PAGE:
Updated: Apr 20
Only 49% of parents recognised that the amount of time their children sat in front of a screen could have a major impact on their long-term eye health.
That's the conclusion of an American report which also revealed that only 45% of parents recognised that reading in poor light could have a negative impact, whilst just 30% saw going out in the sun without sunglasses as a problem. On a more positive note, 70% of parents made their children wear protective glasses when working with tools whilst 61% got their children to cover up when playing shooting games.
Why the concern about screen time? Well, various studies have shown there is a link between excessive screen time and myopia. One Spanish study concluded that increased time spent on near activities and using digital devices was associated with higher rates of myopia and lower rates of myopia were also seen in children who spent more time outdoors.
Ensuring your child has a good amount of sleep will also help to keep their eyes healthy. Also, don't neglect the importance of teaching your children about good hand hygiene from an early age. Dirty hands rubbed into the eyes can lead to infection or scratches.
Aside from these areas, what else can parents do to keep their child's eyes healthy? First, ensuring that children eat a rainbow of fruit and vegetables can also make a difference in eye health. In particular, fruit such as oranges or strawberries can help to boost levels of vitamins C and E, which can help the eye to recover from minor injuries as well as help protect the lens from UV light. Leafy green vegetables and carrots are also crucial as they contain vitamin A which can help to prevent night blindness and contribute to the long-term health of the eyes. Getting children into the habit of eating leafy greens also increases the number of anti-oxidants and specific protective pigments which support the retina long-term, protecting against diseases like AMD (macular degeneration) in later life.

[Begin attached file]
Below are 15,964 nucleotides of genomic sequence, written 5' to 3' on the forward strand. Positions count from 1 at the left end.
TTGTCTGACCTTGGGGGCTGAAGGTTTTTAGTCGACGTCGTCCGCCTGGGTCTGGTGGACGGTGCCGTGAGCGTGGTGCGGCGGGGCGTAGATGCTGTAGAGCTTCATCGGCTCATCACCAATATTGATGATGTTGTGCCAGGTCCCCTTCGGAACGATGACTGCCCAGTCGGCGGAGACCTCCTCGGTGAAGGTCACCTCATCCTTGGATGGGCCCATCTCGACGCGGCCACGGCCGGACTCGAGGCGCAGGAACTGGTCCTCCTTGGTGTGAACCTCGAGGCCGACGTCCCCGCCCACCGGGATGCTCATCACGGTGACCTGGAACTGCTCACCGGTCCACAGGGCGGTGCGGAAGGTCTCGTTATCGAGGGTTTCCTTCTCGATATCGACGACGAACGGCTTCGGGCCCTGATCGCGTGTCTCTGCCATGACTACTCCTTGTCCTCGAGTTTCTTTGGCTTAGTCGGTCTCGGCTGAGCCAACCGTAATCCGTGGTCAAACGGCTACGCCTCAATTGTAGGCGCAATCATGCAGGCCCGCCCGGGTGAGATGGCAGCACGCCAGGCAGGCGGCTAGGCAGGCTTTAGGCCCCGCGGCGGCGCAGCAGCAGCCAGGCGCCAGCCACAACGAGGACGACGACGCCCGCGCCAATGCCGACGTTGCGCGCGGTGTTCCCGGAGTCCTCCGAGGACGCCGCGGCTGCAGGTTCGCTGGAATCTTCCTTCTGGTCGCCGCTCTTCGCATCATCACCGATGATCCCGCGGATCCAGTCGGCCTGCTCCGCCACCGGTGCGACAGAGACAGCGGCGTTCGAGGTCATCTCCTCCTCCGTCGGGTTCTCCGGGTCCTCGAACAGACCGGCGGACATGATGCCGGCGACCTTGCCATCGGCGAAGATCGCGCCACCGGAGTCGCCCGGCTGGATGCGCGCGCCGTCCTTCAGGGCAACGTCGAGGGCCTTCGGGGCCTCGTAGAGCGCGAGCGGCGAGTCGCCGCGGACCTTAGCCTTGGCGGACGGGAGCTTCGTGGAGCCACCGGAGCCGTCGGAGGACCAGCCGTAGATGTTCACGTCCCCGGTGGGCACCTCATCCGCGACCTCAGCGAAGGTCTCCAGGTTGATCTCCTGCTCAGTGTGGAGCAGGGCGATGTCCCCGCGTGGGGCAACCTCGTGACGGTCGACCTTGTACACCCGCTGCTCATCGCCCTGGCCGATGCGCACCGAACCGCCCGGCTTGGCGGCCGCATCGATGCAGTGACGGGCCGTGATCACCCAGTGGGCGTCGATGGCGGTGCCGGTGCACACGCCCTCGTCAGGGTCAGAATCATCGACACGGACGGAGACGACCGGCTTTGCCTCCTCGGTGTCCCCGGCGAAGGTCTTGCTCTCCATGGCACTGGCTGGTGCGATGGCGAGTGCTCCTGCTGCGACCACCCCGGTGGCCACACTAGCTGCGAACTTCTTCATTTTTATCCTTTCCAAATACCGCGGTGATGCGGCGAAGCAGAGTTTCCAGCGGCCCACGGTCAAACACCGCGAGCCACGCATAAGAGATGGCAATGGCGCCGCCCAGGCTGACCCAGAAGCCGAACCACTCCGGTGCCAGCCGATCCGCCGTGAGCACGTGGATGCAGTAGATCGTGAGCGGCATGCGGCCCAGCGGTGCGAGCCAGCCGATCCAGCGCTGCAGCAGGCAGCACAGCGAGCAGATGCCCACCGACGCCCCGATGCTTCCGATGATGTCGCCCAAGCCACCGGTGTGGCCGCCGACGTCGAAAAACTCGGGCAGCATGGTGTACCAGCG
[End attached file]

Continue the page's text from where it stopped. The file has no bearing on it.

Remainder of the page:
Our final recommendation for healthy eyes is awareness. Making sure your child has regular eye examinations is vital to identify any developing problem as soon as possible. Parents should also look out for developing eye health problems in between examinations. Obvious signs might include squinting or being unable to see at a distance. Less obviously, if a child becomes less interested in joining in ball or other games or starts struggling at school, then don't discount the fact that they may be doing so due to an increasing level of myopia or other problems affecting their sight.
If you're a parent whose child has been diagnosed with myopia or if they are struggling with their distance vision, we hope you found MyopiaFocus helpful. Please join our community or sign our petition to get the government and NHS to recognise myopia as an ocular disease/severe ocular condition and fund myopia management for children.